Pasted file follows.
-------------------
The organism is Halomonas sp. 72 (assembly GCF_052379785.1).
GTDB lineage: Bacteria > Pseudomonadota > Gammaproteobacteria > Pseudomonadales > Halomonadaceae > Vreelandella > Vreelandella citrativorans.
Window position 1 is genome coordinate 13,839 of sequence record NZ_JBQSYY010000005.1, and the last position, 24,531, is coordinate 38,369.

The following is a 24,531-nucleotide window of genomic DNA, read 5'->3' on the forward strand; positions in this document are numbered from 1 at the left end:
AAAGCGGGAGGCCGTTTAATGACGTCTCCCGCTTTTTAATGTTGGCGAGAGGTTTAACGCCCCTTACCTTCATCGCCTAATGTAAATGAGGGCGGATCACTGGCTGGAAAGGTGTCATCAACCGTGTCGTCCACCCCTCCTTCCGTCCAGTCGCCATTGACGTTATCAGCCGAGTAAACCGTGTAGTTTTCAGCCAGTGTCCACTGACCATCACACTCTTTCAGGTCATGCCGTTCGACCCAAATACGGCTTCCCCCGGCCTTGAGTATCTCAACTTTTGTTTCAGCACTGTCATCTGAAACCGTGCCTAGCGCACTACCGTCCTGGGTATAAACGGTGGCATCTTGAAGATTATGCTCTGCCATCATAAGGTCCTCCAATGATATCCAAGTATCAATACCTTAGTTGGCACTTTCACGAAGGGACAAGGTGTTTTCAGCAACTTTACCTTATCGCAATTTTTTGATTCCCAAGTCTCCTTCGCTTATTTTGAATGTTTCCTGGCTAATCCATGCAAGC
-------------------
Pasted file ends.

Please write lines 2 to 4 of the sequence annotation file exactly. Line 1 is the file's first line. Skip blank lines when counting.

GTDB lineage: Bacteria > Pseudomonadota > Gammaproteobacteria > Pseudomonadales > Halomonadaceae > Vreelandella > Vreelandella citrativorans.
Window position 1 is genome coordinate 13,839 of sequence record NZ_JBQSYY010000005.1, and the last position, 24,531, is coordinate 38,369.

The following is a 24,531-nucleotide window of genomic DNA, read 5'->3' on the forward strand; positions in this document are numbered from 1 at the left end: